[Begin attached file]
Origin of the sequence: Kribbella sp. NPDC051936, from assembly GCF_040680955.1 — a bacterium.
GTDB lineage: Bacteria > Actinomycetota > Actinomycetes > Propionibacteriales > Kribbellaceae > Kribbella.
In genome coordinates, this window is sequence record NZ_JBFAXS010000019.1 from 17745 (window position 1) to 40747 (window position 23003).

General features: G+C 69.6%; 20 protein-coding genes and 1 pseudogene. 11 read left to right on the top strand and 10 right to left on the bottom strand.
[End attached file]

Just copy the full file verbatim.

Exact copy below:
Origin of the sequence: Kribbella sp. NPDC051936, from assembly GCF_040680955.1 — a bacterium.
GTDB lineage: Bacteria > Actinomycetota > Actinomycetes > Propionibacteriales > Kribbellaceae > Kribbella.
In genome coordinates, this window is sequence record NZ_JBFAXS010000019.1 from 17745 (window position 1) to 40747 (window position 23003).

General features: G+C 69.6%; 20 protein-coding genes and 1 pseudogene. 11 read left to right on the top strand and 10 right to left on the bottom strand.